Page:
President Eisenhower's physicians, as the press duly reported, recommended a southern vacation. Under Dr. Paul Dudley White's plan it will likely include putting and chipping about a golf course, some fishing and some bird shooting. The aim is "steadily increasing activity—both physical and mental, up to his full job." Dr. White, incidentally, found Ike swinging a golf club inside the Gettysburg White House. "He was obviously itching to get back to golf, and he wanted me to practice putting and chip shots with him."
Al Kaline, with a batting average of .340, displaced Ty Cobb as the youngest ballplayer ever to win the American League batting crown. Reason: he's a day younger than Cobb was when Ty won the championship in 1907, also at age 20.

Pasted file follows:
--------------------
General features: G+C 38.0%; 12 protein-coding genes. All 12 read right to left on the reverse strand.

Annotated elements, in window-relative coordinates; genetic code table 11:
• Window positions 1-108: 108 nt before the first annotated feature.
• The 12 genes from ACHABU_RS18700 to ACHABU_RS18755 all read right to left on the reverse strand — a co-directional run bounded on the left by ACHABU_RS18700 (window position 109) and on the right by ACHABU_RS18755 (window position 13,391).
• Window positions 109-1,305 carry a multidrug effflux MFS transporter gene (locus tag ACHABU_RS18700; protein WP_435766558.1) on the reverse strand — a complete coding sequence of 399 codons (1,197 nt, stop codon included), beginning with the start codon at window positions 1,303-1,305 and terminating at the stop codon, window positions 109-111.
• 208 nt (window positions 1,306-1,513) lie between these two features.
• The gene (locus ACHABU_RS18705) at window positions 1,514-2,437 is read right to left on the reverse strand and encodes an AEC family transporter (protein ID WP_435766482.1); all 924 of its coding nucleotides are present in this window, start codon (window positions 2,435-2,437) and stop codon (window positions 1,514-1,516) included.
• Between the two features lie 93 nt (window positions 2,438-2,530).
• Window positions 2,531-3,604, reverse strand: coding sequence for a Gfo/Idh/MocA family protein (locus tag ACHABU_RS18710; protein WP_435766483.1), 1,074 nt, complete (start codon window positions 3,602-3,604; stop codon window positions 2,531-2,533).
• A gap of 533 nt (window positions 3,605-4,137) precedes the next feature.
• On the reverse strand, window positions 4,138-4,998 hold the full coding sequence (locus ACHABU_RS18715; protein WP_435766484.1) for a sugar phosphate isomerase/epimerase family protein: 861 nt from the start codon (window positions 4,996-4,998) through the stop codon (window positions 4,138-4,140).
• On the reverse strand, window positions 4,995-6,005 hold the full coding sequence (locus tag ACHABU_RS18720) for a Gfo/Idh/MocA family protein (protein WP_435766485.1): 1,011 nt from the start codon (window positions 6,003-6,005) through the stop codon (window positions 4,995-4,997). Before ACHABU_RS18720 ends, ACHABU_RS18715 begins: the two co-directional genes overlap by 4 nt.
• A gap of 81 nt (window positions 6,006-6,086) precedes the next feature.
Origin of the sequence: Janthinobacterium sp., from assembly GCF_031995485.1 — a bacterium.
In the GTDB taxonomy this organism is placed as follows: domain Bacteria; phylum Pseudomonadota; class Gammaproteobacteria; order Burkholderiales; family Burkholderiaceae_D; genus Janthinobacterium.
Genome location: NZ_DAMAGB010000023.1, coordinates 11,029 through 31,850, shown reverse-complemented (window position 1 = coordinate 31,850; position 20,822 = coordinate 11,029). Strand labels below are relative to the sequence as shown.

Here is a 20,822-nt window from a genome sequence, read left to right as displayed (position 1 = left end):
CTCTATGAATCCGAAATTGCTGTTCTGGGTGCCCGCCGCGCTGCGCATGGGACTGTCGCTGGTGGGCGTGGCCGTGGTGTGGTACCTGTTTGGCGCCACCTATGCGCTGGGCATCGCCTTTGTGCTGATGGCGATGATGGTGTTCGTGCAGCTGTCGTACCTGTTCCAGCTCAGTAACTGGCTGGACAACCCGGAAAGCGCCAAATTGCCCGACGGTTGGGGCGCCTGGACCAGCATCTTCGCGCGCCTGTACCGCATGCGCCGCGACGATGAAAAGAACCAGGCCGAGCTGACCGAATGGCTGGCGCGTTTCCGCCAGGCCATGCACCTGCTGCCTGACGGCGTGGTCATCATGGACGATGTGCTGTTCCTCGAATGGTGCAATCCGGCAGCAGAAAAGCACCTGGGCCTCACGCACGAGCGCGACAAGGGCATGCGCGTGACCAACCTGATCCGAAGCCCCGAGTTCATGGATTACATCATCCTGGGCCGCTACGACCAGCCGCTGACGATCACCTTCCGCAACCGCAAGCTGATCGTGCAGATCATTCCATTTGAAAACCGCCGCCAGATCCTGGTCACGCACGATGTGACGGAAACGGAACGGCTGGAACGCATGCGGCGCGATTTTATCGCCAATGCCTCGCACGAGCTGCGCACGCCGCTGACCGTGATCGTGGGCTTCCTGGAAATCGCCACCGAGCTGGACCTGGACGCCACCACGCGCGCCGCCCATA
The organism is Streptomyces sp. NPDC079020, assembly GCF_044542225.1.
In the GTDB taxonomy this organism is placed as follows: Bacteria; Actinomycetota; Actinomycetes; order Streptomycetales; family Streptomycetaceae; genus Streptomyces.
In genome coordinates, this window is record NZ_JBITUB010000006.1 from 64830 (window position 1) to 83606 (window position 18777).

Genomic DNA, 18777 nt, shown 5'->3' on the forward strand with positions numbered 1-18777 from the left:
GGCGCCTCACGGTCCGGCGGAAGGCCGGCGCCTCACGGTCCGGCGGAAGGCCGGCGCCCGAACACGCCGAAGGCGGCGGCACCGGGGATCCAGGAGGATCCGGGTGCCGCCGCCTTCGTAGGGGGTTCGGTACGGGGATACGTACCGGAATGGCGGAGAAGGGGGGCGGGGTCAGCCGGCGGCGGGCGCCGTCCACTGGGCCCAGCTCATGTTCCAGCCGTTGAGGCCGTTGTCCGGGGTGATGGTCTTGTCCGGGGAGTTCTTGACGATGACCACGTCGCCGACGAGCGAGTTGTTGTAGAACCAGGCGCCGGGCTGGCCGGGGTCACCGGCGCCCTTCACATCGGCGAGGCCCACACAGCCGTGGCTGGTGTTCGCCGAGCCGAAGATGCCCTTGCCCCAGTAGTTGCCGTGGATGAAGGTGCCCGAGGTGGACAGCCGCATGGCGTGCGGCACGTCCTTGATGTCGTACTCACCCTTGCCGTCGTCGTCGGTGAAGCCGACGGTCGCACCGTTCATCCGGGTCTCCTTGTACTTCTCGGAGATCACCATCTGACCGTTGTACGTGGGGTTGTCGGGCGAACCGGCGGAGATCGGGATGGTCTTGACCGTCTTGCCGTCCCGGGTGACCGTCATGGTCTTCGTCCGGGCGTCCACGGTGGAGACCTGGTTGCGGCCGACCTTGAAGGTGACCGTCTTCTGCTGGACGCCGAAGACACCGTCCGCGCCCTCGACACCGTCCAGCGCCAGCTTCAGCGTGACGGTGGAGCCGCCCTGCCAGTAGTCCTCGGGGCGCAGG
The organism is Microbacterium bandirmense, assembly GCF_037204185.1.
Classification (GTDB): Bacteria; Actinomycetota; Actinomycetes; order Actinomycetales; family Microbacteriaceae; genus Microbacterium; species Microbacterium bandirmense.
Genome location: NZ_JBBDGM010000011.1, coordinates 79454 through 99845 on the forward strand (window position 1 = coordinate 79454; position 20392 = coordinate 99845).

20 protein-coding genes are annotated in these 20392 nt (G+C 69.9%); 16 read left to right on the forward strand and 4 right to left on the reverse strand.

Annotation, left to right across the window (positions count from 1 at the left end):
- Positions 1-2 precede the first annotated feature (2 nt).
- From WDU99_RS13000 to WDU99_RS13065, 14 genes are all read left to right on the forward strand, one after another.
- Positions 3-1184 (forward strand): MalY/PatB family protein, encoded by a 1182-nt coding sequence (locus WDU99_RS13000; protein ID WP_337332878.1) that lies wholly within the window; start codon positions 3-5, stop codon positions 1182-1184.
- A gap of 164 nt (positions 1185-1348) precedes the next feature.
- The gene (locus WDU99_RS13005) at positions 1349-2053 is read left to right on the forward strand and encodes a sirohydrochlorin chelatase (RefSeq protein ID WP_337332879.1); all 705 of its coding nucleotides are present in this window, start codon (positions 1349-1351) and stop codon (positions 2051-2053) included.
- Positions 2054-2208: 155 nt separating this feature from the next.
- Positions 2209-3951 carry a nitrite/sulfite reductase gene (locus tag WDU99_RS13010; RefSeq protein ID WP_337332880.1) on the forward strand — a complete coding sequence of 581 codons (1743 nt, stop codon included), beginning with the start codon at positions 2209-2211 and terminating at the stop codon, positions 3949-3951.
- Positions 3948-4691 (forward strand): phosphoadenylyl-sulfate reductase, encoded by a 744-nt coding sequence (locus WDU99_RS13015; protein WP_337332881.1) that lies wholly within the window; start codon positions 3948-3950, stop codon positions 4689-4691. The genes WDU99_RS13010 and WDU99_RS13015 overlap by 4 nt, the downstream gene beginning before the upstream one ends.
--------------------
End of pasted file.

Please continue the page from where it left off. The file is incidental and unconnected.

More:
Sunny Jim Fitzsimmons will look out upon this Feast of Stephen and his job will be to make Nashua's price (see page 30) come out at least crisp and even for Leslie Combs and friends. Nashua can look forward to steady work in Florida after a Christmas Day layoff. Fitz's feeling: "He's now in the hands of the handicappers."
Top tennis amateur of 1955, the U.S. Lawn Tennis Association's ranking committee decided, was Tony Trabert, now a professional and battling it out with Pancho Gonzales to see who is the No. 1 pro. Outlookfor Trabert: fair to poor after winning one match in the first four on tour with Gonzales.
Track athletes applauded a ban by the United Kingdom Amateur Athletic Association on preadvertised record attempts but were less pleased by a ruling that would reject records achieved with assistance of a pacer (as was Roger Bannister's first four-minute mile at Oxford). But his Vancouver race with John Landy raises no questions. That was a sure record.